Owner attacked by pet stag

By Harrison Christian

Tame stags are more dangerous than wild stags, deer farmers say.
Tame stags are more dangerous than wild stags, deer farmers say.

A 50-year-old man is recovering in hospital after he was attacked and gored by his pet stag in northern Hawke's Bay.

Wairoa College sports co-ordinator Toby Taylor is in Hawke's Bay hospital after being attacked by one of his three hand-reared deer yesterday morning, Mangapoike Rd residents told Hawke's Bay Today.

St John Hawke's Bay district operations manager Stephen Smith said the man suffered moderate leg injuries after his stag attacked him at his address on Mangapoike Rd, Frasertown.

"The spikes have gone into his leg quite a long way."

A family member called emergency services and an ambulance transported the man to Wairoa Hospital, where the Lowe Corporation Rescue Helicopter transferred him to Hawke's Bay Hospital.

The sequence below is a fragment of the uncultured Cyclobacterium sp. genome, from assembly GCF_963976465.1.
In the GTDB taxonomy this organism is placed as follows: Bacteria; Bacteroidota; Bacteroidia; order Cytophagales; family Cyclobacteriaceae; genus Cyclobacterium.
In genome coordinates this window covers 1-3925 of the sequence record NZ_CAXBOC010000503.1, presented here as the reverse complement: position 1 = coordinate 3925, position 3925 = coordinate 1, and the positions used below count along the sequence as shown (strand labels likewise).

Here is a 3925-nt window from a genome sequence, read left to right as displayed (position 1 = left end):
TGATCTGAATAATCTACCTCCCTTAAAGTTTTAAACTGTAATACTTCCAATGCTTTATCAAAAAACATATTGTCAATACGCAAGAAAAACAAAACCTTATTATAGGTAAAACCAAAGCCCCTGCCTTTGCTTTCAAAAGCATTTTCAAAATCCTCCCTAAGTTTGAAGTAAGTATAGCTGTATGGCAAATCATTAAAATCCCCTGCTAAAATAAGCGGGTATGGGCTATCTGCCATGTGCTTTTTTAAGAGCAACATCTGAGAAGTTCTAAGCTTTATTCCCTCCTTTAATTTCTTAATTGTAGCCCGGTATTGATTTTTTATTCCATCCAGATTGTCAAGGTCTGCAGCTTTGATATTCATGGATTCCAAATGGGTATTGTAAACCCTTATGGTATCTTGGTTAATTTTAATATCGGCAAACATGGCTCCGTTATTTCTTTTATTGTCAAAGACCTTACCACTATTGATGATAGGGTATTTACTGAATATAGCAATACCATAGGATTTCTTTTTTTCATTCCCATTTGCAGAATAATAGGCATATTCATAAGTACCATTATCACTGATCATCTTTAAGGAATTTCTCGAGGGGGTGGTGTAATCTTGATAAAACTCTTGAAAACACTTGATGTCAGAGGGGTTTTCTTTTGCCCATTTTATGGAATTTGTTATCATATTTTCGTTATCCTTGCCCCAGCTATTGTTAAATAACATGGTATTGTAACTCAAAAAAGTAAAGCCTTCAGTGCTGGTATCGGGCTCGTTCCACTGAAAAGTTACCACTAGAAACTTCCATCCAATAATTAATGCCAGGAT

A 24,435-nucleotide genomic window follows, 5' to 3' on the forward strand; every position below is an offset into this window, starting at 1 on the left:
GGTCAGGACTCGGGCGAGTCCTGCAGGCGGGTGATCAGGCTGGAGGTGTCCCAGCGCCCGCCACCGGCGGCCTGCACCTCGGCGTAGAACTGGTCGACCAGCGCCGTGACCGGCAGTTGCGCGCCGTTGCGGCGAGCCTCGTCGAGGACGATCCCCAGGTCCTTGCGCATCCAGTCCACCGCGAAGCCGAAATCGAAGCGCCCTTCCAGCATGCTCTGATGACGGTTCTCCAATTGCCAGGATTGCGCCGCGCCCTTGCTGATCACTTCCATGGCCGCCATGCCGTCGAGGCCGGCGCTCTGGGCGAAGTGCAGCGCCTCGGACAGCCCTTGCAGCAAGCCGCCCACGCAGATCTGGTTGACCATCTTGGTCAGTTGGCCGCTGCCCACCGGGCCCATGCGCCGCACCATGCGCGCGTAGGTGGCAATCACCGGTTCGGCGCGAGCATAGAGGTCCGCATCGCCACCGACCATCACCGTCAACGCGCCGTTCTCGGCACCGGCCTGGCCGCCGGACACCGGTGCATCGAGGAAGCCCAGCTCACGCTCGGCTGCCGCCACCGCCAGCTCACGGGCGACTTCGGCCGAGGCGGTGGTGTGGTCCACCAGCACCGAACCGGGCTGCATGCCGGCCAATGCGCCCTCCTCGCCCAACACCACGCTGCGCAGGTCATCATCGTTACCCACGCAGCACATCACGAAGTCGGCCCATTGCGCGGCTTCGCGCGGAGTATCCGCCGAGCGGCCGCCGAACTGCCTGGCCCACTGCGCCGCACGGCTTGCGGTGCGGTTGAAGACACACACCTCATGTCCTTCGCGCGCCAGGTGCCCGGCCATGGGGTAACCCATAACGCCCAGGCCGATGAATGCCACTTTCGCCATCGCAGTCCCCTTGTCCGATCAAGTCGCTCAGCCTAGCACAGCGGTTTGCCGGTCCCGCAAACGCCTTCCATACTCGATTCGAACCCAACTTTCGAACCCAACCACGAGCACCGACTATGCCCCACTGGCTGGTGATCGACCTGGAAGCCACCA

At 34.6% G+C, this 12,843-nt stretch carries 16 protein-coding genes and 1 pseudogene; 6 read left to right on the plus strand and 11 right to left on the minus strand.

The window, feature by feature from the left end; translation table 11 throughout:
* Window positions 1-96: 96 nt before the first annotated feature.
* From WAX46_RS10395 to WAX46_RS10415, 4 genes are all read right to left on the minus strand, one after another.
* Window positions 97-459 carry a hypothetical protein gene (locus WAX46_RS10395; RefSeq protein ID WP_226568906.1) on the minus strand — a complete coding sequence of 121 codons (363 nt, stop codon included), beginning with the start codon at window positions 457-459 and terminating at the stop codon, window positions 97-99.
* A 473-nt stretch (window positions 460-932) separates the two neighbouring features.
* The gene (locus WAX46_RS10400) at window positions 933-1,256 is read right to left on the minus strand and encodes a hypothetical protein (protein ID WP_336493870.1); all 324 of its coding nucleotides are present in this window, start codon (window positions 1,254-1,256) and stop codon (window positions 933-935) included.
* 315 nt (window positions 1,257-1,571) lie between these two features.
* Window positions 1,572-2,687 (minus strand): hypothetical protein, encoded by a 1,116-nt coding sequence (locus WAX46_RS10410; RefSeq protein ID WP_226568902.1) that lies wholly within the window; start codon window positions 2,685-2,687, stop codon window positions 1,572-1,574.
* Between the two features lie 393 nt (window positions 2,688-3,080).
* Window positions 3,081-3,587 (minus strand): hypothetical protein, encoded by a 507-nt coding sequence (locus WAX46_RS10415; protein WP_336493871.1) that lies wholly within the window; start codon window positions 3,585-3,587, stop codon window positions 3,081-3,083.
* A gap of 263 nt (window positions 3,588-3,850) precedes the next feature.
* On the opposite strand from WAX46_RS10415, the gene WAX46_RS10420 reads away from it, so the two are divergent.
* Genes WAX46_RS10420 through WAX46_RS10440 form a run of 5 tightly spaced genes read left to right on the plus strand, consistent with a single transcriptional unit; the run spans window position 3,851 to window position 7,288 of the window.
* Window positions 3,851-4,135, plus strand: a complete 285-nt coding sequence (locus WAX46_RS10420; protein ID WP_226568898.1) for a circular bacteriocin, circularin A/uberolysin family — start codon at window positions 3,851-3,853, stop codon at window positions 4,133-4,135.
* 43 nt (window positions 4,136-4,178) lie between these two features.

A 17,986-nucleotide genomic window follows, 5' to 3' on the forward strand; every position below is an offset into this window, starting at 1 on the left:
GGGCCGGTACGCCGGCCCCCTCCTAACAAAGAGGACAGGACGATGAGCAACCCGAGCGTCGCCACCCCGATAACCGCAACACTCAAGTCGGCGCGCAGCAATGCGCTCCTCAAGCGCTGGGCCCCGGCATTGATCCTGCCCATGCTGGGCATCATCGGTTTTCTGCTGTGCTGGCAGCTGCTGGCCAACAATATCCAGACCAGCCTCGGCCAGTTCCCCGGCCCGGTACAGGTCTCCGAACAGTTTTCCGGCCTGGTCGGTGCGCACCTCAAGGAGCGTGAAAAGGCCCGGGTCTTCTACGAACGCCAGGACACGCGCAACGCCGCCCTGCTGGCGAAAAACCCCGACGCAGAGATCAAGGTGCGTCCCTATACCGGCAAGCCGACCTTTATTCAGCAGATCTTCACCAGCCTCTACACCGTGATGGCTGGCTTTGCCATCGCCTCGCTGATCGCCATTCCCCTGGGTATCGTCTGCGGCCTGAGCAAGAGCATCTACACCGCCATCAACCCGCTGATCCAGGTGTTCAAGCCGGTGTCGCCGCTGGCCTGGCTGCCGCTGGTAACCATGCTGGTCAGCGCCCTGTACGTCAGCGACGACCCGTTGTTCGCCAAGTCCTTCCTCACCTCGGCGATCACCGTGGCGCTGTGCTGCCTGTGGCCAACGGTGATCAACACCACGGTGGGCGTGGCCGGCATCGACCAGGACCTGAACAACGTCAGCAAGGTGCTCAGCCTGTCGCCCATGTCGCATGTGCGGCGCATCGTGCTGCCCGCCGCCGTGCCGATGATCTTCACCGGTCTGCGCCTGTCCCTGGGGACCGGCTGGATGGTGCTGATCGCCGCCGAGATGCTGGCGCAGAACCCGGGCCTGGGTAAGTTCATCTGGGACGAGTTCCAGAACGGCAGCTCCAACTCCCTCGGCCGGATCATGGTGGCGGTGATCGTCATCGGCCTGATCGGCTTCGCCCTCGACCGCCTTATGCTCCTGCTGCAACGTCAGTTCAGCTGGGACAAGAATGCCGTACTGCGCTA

Mr Taylor was assessed in the emergency department and a hospital spokesman said he was in a stable condition, with puncture wounds, last night.

A Mangapoike Rd resident said Mr Taylor was not a deer farmer but kept three hand-reared deer.

"He's always loved his deer."

Mr Taylor's family had been a hunting family, but ceased hunting because they grew fond of their pet deer, the resident said.

Wairoa Deer Farmer's Association branch chairman Paul Mucalo said tame stags were "definitely" more dangerous than wild stags.

"A wild stag tends to run away from you.

"Tame stags can be really quite nice to you for a long time and one day you get in there and they go you, and they're just too powerful - you can't get away."

Mr Mucalo advised against hand-rearing deer.

"There definitely is a danger with any hand-reared deer; they will attack you because they see you as direct competition.

"You do get very fond of them, but you just can't keep them. They're too dangerous."

A Mangapoike Rd resident and long-time deer farmer agreed hand-reared deer posed a risk to people.

"A tame stag is very unpredictable, because he has no fear of man. They're quite unpleasant animals and they can get pretty violent."

- Hawkes Bay Today

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